Actually, it is mainly a comparison of twelve-month inflation (8.0% in September) with the policy rate (9.25%) that suggests the real rate is low. But we have pointed out repeatedly that this method is not terribly illustrative of the real rate at any given time, as it involves looking in the rear-view mirror with one eye and looking ahead with the other. For instance, this September’s rise in twelve-month inflation is due more to an unusual measurement in September 2022 (which dropped out of the headline inflation measurement now) than to a significant rise in prices this autumn.

If recent developments in inflation are measured in terms of annualised three-month rises in the CPI, the picture changes radically. As the chart indicates, short-term inflation as measured using this method has eased substantially since the spring. It is appropriate to remember, though, that short-term inflation is considerably more volatile than twelve-month inflation, and the CBI’s inflation target is based by definition on the twelve-month rise in the CPI.

… as do declining inflation expectations

Wednesday’s MPC statement points out that inflation expectations have fallen recently by some measures, although they remain too high. This probably refers to new measurements of households’ and businesses’ inflation expectations as published in the CBI’s Economic Indicators, released at the end of last week. In what must have been a relief to the Committee, these groups’ inflation expectations have fallen considerably relative to the previous survey, published early this summer.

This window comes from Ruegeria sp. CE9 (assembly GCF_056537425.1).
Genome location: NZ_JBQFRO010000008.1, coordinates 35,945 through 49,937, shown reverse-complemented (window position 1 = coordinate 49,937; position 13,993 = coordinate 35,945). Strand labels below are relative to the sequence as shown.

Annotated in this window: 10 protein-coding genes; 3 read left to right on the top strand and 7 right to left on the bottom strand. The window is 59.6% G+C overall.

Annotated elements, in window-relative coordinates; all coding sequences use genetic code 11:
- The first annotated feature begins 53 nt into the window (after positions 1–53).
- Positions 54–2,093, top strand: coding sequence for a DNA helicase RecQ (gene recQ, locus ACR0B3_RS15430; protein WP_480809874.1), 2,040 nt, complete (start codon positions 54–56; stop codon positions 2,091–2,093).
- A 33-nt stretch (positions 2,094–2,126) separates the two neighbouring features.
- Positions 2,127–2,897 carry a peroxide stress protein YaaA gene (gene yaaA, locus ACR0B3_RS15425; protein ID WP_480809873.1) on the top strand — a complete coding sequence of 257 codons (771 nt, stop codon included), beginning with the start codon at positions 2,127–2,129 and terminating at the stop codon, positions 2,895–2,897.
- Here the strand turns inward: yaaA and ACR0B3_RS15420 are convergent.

It also emerged at the press conference that the MPC does not interpret the breakeven inflation rate in the bond market literally at the present time. As we have discussed recently, the breakeven rate includes an inflation uncertainty premium and therefore cannot be interpreted as an unalloyed reflection of market agents’ assessment of likely developments in medium-term inflation.

A waiting game or the end of the tightening phase?

The forward guidance in Wednesday’s MPC statement is neutral. It is well to remember, though, that neutral forward guidance does not mean the Committee is not issuing any signals about what is to come. It simply means that the Committee does not think a rate hike is significantly more likely than an unchanged policy rate on the next decision date. But the wording of the MPC’s forward guidance is somewhat unusual, at least in comparison with recent statements (see bold-faced emphasis).

It reads as follows:

  • At this point in time, there is some uncertainty about economic developments and about whether the current monetary stance is sufficient. The MPC has therefore decided to await further developments, as the Bank’s new macroeconomic and inflation forecast will be available at its next meeting. Near-term monetary policy will be determined by developments in economic activity, inflation, and inflation expectations.

We interpret this wording to mean that the CBI’s next forecast, set for publication concurrent with the November interest rate decision, could be the deciding factor in whether this monetary tightening episode has come to an end or whether another interest rate hike will be implemented at that November meeting. Presumably, some MPC members would have preferred to raise the policy rate this time but accepted this waiting game as a compromise, given that the intervals between MPC meetings are short in the autumn. If the CBI’s forecasts are in line with our most recent macroeconomic forecast, there is a good chance that this spate of interest rate hikes is at an end, at least for the present.


Jón Bjarki Bentsson

Chief economist